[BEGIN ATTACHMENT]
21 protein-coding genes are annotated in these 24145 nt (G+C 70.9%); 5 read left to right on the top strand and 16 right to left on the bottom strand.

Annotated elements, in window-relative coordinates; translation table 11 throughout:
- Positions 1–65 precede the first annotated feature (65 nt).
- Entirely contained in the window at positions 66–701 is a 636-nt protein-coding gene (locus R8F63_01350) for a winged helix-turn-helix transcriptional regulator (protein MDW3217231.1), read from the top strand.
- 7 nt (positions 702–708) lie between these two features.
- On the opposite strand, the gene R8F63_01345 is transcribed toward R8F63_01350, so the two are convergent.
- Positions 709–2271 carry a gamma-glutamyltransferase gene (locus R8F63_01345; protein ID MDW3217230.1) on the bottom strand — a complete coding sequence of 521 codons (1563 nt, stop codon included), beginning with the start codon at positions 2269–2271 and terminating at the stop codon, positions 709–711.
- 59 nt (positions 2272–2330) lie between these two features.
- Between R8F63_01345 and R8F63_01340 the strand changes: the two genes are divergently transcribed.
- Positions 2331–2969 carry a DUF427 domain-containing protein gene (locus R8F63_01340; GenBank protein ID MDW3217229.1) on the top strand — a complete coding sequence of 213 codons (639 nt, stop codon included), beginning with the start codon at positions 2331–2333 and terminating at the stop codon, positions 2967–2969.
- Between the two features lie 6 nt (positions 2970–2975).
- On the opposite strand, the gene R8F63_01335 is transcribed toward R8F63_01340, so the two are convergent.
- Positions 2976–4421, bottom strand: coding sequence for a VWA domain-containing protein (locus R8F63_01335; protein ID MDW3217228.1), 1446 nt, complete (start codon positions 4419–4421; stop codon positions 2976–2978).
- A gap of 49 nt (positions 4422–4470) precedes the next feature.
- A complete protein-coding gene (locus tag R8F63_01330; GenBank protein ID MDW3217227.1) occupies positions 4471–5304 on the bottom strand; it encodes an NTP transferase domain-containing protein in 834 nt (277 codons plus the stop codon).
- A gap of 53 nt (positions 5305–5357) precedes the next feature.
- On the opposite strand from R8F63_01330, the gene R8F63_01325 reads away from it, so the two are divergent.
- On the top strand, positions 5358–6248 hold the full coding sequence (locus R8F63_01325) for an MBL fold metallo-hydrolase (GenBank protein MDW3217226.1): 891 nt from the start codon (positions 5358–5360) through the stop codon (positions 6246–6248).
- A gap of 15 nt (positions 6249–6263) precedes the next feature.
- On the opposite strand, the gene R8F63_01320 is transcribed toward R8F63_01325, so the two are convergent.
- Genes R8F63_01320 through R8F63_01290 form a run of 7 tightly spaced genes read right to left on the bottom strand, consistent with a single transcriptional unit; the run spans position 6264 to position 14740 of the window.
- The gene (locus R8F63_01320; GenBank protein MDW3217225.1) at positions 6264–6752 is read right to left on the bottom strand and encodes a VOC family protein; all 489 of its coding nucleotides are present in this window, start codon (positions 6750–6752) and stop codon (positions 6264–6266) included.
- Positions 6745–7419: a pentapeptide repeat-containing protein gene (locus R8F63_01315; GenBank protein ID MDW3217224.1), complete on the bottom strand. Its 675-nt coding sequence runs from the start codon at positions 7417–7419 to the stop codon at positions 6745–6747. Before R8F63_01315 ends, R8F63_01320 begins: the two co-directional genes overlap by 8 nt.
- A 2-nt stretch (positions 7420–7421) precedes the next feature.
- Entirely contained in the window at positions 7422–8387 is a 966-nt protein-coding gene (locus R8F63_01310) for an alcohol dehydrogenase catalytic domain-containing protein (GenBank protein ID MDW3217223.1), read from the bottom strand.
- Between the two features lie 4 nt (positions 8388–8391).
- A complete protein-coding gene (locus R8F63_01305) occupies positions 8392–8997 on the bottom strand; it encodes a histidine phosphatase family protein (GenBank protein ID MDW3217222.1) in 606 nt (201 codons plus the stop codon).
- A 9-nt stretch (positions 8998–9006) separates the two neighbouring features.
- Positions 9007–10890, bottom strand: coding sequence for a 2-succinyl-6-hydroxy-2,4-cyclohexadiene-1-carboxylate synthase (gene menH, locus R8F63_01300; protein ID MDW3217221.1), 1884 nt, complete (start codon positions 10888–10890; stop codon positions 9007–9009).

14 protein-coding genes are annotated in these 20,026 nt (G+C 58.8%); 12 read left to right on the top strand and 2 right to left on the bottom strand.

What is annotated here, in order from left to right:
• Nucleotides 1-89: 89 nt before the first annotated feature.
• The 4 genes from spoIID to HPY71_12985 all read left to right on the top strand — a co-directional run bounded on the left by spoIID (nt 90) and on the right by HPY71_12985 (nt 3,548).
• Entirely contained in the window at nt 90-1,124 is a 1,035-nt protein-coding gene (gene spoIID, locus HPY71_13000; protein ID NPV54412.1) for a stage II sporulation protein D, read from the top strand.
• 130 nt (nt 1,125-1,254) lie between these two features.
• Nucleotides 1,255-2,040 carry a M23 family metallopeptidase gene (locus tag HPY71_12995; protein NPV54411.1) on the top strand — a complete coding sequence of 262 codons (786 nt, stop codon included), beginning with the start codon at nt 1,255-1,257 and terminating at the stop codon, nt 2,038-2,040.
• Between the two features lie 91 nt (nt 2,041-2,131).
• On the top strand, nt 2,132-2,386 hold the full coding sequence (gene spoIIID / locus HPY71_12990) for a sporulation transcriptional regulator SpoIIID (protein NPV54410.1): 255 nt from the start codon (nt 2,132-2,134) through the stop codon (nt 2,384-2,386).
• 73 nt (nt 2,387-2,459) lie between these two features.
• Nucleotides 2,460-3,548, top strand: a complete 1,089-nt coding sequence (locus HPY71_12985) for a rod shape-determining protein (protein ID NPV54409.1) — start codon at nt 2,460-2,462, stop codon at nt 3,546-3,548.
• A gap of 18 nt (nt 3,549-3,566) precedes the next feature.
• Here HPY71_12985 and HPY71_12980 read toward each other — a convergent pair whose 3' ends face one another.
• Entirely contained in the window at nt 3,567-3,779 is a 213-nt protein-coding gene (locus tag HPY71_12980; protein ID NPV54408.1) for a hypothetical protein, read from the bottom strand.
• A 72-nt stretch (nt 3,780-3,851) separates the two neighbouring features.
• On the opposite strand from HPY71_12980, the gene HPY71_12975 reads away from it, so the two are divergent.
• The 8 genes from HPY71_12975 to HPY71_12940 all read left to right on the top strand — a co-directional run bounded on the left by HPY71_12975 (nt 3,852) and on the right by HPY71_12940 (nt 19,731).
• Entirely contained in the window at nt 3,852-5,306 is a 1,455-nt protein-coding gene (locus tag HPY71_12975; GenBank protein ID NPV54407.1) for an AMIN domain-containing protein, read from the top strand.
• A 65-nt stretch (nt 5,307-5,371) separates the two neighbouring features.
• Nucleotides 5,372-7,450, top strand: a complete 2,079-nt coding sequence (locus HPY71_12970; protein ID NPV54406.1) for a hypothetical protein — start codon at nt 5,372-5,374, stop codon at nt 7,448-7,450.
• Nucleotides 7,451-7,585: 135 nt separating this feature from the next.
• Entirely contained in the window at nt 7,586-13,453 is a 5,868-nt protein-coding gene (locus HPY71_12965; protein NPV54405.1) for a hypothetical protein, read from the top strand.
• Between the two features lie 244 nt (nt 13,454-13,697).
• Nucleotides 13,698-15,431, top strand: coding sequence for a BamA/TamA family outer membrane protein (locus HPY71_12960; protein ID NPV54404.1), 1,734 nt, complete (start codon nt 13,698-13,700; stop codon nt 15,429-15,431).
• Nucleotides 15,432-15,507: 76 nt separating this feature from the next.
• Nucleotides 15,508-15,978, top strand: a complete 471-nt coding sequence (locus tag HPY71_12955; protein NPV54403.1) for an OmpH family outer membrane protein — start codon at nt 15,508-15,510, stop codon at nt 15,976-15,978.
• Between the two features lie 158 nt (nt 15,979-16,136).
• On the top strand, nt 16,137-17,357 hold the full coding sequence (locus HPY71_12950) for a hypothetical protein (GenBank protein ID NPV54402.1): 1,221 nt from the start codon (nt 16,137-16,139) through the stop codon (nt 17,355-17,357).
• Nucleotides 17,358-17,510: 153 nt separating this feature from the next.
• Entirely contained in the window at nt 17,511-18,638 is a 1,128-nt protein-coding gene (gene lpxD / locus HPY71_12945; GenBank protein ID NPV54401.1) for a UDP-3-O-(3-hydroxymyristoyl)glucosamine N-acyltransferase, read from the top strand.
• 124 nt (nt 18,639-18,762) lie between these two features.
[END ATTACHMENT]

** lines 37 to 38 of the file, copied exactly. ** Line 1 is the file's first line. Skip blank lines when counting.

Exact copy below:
• Between the two features lie 91 nt (nt 2,041-2,131).
• On the top strand, nt 2,132-2,386 hold the full coding sequence (gene spoIIID / locus HPY71_12990) for a sporulation transcriptional regulator SpoIIID (protein NPV54410.1): 255 nt from the start codon (nt 2,132-2,134) through the stop codon (nt 2,384-2,386).